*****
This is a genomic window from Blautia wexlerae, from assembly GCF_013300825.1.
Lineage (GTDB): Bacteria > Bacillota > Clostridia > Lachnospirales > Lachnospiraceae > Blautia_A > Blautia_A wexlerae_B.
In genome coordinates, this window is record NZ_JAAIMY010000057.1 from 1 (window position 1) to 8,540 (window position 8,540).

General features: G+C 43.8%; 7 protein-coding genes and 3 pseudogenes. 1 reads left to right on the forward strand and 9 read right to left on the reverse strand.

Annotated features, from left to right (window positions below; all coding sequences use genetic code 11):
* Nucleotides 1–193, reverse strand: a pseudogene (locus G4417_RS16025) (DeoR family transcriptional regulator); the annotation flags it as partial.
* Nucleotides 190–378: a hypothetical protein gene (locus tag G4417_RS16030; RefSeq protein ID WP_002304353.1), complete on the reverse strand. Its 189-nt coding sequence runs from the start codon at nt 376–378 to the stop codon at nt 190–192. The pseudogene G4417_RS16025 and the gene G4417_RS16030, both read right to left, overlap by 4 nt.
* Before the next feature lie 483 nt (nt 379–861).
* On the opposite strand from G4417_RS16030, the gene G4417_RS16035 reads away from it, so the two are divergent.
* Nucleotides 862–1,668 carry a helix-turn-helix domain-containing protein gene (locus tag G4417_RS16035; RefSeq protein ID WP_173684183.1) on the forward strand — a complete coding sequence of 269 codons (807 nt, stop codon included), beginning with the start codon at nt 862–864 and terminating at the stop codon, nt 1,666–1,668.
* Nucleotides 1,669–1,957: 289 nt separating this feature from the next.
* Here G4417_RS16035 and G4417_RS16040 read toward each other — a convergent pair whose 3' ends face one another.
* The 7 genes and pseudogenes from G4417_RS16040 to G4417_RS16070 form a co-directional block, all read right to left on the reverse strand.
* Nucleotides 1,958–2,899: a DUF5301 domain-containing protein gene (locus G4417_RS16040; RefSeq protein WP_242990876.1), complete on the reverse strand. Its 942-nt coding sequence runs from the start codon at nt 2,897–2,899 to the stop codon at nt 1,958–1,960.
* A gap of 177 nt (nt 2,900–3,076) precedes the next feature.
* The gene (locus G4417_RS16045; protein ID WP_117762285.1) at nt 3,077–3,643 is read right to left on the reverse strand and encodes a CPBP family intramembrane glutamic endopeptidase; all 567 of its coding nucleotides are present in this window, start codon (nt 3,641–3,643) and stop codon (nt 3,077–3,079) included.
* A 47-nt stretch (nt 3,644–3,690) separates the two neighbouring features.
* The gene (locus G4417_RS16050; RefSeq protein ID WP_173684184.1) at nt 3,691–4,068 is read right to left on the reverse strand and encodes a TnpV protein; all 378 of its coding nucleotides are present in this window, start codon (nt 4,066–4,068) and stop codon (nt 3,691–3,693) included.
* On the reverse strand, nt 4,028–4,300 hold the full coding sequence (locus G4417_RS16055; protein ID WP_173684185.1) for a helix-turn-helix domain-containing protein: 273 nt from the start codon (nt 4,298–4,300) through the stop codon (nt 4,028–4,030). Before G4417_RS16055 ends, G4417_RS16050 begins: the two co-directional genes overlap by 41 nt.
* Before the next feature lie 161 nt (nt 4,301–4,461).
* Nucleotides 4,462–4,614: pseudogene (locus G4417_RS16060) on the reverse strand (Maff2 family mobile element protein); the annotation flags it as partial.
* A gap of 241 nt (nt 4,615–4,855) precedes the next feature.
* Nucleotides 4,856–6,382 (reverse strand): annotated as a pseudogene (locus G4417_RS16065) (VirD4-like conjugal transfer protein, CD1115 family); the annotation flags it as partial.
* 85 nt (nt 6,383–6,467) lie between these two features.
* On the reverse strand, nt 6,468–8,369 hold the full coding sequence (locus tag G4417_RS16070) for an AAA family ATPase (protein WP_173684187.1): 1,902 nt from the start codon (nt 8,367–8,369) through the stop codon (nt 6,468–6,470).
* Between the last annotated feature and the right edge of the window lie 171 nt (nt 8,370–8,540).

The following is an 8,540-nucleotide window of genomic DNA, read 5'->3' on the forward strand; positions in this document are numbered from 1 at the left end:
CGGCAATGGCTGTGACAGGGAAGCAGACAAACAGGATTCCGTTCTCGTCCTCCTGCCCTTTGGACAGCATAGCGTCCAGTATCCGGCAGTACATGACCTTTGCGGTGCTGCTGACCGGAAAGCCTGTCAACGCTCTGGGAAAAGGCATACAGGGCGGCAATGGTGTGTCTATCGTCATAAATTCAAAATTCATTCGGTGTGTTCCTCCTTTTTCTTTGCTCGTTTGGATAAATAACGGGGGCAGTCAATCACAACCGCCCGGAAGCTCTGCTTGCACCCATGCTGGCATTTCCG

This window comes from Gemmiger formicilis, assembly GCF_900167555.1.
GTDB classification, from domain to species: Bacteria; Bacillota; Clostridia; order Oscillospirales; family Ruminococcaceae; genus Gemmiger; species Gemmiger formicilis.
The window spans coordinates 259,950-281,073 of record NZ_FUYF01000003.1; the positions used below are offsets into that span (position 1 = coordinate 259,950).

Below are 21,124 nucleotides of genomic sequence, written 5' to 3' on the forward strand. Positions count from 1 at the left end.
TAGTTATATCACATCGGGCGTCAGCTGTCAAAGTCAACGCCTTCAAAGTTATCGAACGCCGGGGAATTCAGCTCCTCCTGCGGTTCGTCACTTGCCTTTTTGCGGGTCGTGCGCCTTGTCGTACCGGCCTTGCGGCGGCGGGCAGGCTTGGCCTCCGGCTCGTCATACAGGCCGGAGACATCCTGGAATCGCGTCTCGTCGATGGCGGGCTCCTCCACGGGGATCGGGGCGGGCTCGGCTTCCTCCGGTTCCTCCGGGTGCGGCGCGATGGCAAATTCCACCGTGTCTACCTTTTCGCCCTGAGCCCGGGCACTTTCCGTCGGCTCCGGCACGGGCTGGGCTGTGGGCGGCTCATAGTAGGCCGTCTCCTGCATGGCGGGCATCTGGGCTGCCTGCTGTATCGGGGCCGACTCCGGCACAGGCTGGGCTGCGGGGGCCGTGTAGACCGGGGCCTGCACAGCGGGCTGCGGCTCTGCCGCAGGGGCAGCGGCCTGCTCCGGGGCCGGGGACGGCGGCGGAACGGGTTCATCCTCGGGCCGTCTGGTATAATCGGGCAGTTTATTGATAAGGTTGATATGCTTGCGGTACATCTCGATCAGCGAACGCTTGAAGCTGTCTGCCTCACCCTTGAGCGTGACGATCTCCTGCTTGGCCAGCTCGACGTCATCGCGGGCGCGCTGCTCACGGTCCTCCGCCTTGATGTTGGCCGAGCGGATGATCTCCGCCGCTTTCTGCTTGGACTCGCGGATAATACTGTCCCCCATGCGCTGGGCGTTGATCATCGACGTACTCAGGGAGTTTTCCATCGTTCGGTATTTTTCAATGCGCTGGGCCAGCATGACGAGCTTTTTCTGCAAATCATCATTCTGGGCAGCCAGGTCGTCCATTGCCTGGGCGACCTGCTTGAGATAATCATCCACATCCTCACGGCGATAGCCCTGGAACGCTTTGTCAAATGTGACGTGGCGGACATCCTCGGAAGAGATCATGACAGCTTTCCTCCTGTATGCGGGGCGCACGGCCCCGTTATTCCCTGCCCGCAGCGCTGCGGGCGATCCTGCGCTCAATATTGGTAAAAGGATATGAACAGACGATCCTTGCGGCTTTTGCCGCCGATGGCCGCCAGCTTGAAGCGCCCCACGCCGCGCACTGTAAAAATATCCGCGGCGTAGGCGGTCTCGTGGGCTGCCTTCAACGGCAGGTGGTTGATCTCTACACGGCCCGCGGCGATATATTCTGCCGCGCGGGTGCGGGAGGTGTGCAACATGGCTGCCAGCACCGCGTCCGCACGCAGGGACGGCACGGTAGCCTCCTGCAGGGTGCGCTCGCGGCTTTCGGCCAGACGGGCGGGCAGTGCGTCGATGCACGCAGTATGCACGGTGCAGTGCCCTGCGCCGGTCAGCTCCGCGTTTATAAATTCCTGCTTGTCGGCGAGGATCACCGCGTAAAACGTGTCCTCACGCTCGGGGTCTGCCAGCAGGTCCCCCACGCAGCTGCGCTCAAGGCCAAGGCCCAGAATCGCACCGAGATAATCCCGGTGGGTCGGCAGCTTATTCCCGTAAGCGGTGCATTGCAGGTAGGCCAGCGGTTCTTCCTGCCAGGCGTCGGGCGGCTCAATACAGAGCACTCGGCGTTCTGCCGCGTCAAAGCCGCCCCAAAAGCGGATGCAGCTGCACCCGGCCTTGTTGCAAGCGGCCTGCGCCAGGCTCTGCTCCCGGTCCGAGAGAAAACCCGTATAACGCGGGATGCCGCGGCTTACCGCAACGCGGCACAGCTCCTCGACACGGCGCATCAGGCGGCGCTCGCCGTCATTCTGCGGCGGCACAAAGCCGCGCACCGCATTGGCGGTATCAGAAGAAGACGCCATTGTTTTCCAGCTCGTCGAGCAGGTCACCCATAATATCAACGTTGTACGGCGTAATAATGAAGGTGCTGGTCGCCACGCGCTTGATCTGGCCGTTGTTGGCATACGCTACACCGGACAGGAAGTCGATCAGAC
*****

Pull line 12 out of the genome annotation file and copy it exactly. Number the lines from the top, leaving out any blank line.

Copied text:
* Here G4417_RS16035 and G4417_RS16040 read toward each other — a convergent pair whose 3' ends face one another.